American Writer, Novelist, Essayist, Playwright, Poet, Activist and Social Critic
James Baldwin, fully James Arthur Baldwin
American Writer, Novelist, Essayist, Playwright, Poet, Activist and Social Critic
What I began to see ? especially since, as I say, I was living and speaking in French ? is that it is experience which shapes a language; and it is language which controls an experience.
What I suddenly heard, for the first time, was manifold. It was the voice of lonely, dedicated, deluded Cassius, whose life had never been real for me before ? I suddenly seemed to know what this moment meant to him. But beneath and beyond that voice I also heard a note yet more rigorous and impersonal ? and contemporary: that ?lofty scene,? in all its blood and necessary folly, its blind and necessary pain, was thrown into a perspective which has never left my mind. Just so, indeed, is the heedless State overthrown by men, who, in order to overthrow it, have had to achieve a desperate single-mindedness. And this single-mindedness, which we think of (why?) as ennobling, also operates, and much more surely, to distort and diminish a man ? to distort and diminish us all, even, or perhaps especially, those whose needs and whose energy made the overthrow of the State inevitable, necessary, and just? Once one has begun to suspect this much about the world ? once one has begun to suspect, that is, that one is not, and never will be, innocent, for the reason that no one is ? some of the self-protective veils between oneself and reality begin to fall away.
Every writer in the English language, I should imagine, has at some point hated Shakespeare, has turned away from that monstrous achievement with a kind of sick envy. In my most anti-English days I condemned him as a chauvinist (?this England? indeed!) and because I felt it so bitterly anomalous that a black man should be forced to deal with the English language at all ? should be forced to assault the English language in order to be able to speak ? I condemned him as one of the authors and architects of my oppression.
I still remember my shock when I finally heard these lines from the murder scene in Julius Caesar. The assassins are washing their hands in Caesar?s blood. Cassius says: Stoop then, and wash. ? How many ages hence Shall this our lofty scene be acted over, in states unborn and accents yet unknown!
My quarrel with the English language has been that the language reflected none of my experience. But now I began to see the matter in quite another way. If the language was not my own, it might be the fault of the language; but it might also be my fault. Perhaps the language was not my own because I had never attempted to use it, had only learned to imitate it. If this were so, then it might be made to bear the burden of my experience if I could find the stamina to challenge it, and me, to such a test.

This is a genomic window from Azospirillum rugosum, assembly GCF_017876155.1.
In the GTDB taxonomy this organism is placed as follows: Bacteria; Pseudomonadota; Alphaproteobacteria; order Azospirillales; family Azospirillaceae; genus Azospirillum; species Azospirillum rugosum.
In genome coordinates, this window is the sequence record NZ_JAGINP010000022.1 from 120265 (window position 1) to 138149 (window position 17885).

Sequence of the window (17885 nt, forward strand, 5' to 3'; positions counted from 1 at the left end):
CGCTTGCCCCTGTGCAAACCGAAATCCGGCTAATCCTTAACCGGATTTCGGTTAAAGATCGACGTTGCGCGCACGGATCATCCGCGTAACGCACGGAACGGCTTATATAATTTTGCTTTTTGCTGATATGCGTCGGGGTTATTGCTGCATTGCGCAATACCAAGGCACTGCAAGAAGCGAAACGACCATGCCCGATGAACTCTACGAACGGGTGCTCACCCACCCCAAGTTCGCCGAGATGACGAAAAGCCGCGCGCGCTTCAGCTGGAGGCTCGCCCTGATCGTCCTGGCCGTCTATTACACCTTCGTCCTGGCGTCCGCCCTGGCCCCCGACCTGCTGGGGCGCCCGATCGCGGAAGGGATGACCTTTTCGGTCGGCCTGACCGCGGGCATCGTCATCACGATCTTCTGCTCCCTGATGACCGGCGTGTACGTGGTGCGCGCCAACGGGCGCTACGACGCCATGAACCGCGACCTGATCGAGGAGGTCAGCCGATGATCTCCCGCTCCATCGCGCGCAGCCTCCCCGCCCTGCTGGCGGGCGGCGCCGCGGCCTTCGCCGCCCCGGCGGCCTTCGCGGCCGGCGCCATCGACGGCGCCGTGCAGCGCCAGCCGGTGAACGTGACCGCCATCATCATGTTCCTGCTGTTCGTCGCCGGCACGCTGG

My relationship, then, to the language of Shakespeare revealed itself as nothing less than my relationship to myself and my past. Under this light, this revelation, both myself and my past began slowly to open, perhaps the way a flower opens at morning, but more probably the way an atrophied muscle begins to function, or frozen fingers to thaw.
The greatest poet in the English language found his poetry where poetry is found: in the lives of the people. He could have done this only through love ? by knowing, which is not the same thing as understanding, that whatever was happening to anyone was happening to him. It is said that his time was easier than ours, but I doubt it ? no time can be easy if one is living through it. I think it is simply that he walked his streets and saw them, and tried not to lie about what he saw: his public streets and his private streets, which are always so mysteriously and inexorably connected; but he trusted that connection. And, though I, and many of us, have bitterly bewailed (and will again) the lot of an American writer ? to be part of a people who have ears to hear and hear not, who have eyes to see and see not ? I am sure that Shakespeare did the same. Only, he saw, as I think we must, that the people who produce the poet are not responsible to him: he is responsible to them. That is why he is called a poet. And his responsibility, which is also his joy and his strength and his life, is to defeat all labels and complicate all battles by insisting on the human riddle, to bear witness, as long as breath is in him, to that mighty, un-nameable, transfiguring force which lives in the soul of man, and to aspire to do his work so well that when the breath has left him, the people ? all people! ? who search in the rubble for a sign or a witness will be able to find him there.